Ani­mal dona­tions ensured that around 400 ani­mals from 120 dif­fer­ent species were on dis­play on open­ing day, includ­ing Amur tigers and Asian elephants.

parkland footpath at Tierpark BerlinDathe took a step by step approach in fur­ther devel­op­ing the Tier­park. He was very influ­en­tial and used sci­en­tific knowl­edge to build appro­pri­ate new enclo­sures with mod­ern design – his own design com­bined with Hagenbeck’s prin­ci­ples using moats as nat­ural bar­ri­ers. New enclo­sures as well as com­mer­cial build­ings were pre­sented every year, so the enor­mous baroque-​styled Manor House gar­dens could accom­mo­date more peo­ple and ani­mals. These gar­dens were restored accord­ing his­tor­i­cal plans, while large enclo­sures, nat­ural for­est, and wide foot­paths dom­i­nated the scene – which they still do.

The bear enclo­sure fea­tur­ing nat­ural rocks and the large camel pas­ture were some of the first projects. In 1957, the snake farm and the polar bear enclo­sure with a pool of 3,000 m² were added. Around the same time the bear view­ing win­dow entrance was estab­lished. In the fol­low­ing years and decades, more exhibits, aviaries, and build­ings were added to house a large vari­ety of car­ni­vores, ungu­lates, rep­tiles and birds, as well as pri­mates, includ­ing great apes.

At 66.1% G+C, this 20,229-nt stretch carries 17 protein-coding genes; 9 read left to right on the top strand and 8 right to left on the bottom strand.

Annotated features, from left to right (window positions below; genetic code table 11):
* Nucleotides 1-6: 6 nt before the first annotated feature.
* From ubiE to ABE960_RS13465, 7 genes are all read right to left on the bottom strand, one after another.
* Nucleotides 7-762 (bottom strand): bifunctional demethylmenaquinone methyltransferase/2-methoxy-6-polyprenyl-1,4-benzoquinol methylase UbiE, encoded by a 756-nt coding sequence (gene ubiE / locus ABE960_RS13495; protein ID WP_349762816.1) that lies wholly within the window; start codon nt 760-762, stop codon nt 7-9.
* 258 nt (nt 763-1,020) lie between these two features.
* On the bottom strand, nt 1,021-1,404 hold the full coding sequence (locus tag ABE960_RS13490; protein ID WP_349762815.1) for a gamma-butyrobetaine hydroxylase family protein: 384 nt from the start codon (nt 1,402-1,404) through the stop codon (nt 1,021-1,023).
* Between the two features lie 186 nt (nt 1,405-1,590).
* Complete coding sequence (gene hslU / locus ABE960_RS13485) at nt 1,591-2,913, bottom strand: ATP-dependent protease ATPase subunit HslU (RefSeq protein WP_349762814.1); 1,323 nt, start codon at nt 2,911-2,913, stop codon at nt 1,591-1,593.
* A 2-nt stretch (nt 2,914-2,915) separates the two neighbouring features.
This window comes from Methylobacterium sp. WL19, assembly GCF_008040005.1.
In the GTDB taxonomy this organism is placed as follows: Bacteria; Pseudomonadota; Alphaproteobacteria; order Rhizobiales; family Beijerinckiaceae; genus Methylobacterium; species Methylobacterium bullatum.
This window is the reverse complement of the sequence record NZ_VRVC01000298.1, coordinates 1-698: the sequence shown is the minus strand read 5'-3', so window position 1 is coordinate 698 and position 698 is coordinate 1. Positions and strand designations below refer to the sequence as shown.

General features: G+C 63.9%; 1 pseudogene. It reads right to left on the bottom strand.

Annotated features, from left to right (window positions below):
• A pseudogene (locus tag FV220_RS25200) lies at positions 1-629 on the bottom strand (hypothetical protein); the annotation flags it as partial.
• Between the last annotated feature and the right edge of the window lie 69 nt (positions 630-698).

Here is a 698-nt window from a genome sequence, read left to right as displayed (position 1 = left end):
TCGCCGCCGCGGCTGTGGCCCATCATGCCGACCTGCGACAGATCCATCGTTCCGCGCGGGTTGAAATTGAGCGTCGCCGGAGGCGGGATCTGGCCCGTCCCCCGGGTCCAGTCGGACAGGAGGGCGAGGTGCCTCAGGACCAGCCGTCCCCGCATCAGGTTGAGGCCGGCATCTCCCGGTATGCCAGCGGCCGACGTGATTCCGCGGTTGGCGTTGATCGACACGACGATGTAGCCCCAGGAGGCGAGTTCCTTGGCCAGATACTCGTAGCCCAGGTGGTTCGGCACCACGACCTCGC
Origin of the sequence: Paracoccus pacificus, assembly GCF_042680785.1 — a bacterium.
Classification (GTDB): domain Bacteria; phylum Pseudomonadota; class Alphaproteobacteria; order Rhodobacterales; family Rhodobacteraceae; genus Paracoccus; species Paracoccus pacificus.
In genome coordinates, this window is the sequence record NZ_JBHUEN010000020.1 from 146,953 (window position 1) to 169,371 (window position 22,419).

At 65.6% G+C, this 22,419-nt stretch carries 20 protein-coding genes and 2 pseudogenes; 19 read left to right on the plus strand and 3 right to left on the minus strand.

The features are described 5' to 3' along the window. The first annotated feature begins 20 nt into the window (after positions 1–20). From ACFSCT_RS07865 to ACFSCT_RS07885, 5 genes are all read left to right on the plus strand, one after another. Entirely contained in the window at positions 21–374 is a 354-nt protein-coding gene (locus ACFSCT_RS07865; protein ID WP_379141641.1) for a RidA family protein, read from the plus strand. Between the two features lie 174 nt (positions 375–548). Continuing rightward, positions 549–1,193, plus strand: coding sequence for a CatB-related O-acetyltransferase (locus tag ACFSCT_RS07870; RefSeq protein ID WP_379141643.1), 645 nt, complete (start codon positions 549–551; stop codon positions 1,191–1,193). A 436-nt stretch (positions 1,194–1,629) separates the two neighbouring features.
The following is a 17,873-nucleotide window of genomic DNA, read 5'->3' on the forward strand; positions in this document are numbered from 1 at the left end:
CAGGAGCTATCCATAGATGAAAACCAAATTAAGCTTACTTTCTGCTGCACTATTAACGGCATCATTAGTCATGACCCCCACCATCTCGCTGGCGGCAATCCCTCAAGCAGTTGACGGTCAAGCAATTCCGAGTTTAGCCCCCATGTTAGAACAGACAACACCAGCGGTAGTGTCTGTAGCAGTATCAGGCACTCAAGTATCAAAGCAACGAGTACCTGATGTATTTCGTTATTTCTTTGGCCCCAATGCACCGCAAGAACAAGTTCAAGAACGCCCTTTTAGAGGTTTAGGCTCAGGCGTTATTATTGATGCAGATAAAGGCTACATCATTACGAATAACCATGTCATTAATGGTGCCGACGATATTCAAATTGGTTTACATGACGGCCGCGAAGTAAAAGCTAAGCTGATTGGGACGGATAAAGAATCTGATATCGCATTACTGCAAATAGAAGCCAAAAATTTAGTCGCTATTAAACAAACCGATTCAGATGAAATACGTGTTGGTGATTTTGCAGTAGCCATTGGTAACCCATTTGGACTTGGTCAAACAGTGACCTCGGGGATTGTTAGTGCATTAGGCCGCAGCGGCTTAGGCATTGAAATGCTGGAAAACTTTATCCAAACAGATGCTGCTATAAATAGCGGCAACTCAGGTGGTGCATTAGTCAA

In 1963, the Tier­park Berlin opened the Alfred Brehm House for preda­tors and trop­i­cal birds. This trop­i­cal hall with fly­ing foxes was for a long time the largest ani­mal house in the world, and the only one with indoor bar-​less moated enclo­sures for lions and tigers. It was unique and a world­wide sensation.

Dathe expanded the Tier­park from its first 60 hectares to 160 hectares, so it still ranks among the top ten largest zoo­log­i­cal gar­dens in Europe to date.